Employment guarantee scheme not in sync with Mastapur's needs
Hope floated in drought-hit Mastapur village when people heard of the National Rural Employment Guarantee Act (nrega) in 2006. Residents of this village in Madhya Pradesh's Tikamgarh district thought of the scheme as the perfect opportunity to renovate their local tank to tide over a four-year long drought. For, under nrega, water conservation gets top priority and the village panchayat has the power to decide for it. But hopes disappeared soon instead, the village got a kachcha road (mud track), which is hardly commutable.
For Janaki Devi, a Mastapur resident who trudges 2 km everyday for a pot of water, it's bad news. She says, "No one wants to marry their daughters in a village where one has to walk barefoot long distances to fetch water." In her village women are not allowed to wear shoes while venturing out.
Prakash Pal, a resident of Shahpura village, asks, "What will we do with a road? Road is for the officials who drive in here once a year. We need water." His anger is valid. In 2006, Tikamgarh received just 380 mm or 37 per cent of the average rainfall. This is the fourth year, the district has got less than 60 per cent of the average rainfall. Records of Madhya Pradesh's agriculture department shows that drought has affected about 42.06 per cent of the cropped area and 37.16 per cent of the farm families. Farmers have shifted from wheat, barley and soybean to less water-intensive til, groundnut, jowar and mustard.
Juxtapose this with nrega's implementation statistics only 3.64 per cent of total works under the scheme have been on water conservation. Worse still, drought-proofing works under the scheme have got the least priority. However, more money has been spent on water conservation despite less number of works. The district has spent around Rs 27 crore or 36 per cent of its total available funds on water conservation. One of the lowest expenditure was on drought proofing, just Rs 12.48 lakh.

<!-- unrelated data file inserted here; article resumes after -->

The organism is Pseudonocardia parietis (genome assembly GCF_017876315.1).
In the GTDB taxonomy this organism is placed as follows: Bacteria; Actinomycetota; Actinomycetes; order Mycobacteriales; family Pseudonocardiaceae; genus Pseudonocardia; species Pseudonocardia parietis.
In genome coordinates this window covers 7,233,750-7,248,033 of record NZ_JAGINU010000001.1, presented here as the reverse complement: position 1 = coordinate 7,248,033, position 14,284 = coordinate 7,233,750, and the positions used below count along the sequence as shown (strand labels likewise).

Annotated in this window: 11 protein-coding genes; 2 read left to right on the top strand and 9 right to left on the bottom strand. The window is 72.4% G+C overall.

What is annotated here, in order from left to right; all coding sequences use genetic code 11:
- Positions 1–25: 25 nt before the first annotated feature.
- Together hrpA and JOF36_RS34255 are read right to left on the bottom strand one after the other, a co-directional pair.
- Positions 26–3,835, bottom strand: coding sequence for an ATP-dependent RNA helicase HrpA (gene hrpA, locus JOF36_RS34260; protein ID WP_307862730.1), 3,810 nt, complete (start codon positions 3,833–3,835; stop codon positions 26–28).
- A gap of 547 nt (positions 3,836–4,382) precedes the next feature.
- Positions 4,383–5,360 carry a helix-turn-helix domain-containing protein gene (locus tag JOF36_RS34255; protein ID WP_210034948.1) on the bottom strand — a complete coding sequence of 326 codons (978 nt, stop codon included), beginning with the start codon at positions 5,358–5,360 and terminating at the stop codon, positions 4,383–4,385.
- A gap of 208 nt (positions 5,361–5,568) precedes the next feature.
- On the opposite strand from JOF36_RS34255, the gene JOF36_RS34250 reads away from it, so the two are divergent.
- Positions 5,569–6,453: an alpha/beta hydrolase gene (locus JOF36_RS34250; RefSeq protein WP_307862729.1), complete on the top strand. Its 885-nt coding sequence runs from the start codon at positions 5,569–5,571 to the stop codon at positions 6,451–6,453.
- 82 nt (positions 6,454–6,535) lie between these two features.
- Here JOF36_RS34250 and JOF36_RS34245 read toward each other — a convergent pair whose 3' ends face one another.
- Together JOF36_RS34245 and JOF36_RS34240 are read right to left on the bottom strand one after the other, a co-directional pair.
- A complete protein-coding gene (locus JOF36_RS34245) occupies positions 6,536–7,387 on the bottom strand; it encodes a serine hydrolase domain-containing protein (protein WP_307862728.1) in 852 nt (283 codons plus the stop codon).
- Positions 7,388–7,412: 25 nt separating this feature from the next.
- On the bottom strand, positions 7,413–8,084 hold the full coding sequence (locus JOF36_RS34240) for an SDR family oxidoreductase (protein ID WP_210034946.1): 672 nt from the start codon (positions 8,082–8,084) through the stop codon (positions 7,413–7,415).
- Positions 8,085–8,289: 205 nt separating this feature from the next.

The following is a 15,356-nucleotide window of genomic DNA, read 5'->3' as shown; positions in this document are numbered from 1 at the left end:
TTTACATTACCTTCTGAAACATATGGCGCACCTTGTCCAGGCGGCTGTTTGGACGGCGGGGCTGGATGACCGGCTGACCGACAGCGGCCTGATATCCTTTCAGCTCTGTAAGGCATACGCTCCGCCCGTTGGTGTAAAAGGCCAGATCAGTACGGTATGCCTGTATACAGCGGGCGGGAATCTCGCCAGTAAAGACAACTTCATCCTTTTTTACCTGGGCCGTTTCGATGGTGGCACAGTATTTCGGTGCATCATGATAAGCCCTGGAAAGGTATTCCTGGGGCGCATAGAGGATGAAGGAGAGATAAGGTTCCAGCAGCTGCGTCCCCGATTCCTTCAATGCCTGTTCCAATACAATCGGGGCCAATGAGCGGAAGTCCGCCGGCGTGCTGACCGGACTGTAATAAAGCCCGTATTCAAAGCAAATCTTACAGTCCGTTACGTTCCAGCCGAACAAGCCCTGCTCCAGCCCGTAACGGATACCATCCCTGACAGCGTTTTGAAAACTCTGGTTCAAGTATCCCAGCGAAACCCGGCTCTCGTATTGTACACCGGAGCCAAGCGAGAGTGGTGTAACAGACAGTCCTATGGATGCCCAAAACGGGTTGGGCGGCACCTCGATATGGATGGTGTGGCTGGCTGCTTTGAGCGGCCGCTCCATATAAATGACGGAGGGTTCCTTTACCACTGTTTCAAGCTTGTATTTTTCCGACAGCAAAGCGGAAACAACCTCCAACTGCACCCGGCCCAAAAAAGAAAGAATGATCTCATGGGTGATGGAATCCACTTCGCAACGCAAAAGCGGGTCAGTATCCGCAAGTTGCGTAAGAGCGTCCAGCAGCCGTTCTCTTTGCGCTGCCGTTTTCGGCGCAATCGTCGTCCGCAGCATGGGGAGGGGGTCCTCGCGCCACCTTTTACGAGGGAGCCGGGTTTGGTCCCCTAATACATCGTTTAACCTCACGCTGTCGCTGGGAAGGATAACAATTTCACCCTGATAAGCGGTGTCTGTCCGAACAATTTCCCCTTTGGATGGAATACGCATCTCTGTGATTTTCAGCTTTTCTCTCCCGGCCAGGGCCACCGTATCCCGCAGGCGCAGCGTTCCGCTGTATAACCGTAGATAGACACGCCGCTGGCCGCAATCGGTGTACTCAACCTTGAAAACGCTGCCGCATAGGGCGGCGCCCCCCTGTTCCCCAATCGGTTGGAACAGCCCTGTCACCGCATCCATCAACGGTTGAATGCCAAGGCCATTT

This contention notwithstanding, to answer the union government, the district authorities pushed panchayat s to take up large-scale concrete road construction. Concrete roads require less labour and can be made during rains. The panchayat bodies, also in hurry to spend the funds, encouraged roadside plantation and jatropha plantation.
At least 50 per cent of the works under nrega have to be undertaken by panchayats. But, says a senior district official, "five per cent of nrega funds have been given to the panchayats. They are too small to carry out such works".A worker of the local ngo, Srijan, adds "Most nrega works are approved by the government. Panchayats only implement." The ngo has been campaigning for more watershed works in nrega.
We are a voice to you; you have been a support to us. Together we build journalism that is independent, credible and fearless. You can further help us by making a donation. This will mean a lot for our ability to bring you news, perspectives and analysis from the ground so that we can make change together.
Comments are moderated and will be published only after the site moderator’s approval. Please use a genuine email ID and provide your name. Selected comments may also be used in the ‘Letters’ section of the Down To Earth print edition.